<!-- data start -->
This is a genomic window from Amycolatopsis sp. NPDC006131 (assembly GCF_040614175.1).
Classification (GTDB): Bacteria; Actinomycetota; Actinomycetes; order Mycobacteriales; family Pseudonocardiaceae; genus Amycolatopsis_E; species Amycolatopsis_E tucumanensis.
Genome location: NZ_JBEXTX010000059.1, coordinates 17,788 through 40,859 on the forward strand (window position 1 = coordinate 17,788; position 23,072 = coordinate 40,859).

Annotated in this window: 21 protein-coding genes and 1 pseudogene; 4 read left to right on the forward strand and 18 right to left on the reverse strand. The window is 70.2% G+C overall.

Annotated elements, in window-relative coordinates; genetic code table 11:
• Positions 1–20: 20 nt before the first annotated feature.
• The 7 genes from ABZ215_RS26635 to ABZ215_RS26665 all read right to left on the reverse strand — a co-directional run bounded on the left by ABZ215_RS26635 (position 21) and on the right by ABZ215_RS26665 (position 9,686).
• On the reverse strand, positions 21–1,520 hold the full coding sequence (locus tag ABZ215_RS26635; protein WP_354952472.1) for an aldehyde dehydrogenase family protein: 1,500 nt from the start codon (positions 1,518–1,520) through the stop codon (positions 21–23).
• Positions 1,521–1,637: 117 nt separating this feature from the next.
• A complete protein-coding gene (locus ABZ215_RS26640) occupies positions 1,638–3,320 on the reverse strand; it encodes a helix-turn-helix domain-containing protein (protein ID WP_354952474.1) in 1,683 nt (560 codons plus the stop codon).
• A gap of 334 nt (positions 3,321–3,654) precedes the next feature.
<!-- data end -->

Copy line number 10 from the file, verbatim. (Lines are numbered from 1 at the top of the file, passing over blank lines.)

• A complete protein-coding gene (locus ABZ215_RS26640) occupies positions 1,638–3,320 on the reverse strand; it encodes a helix-turn-helix domain-containing protein (protein ID WP_354952474.1) in 1,683 nt (560 codons plus the stop codon).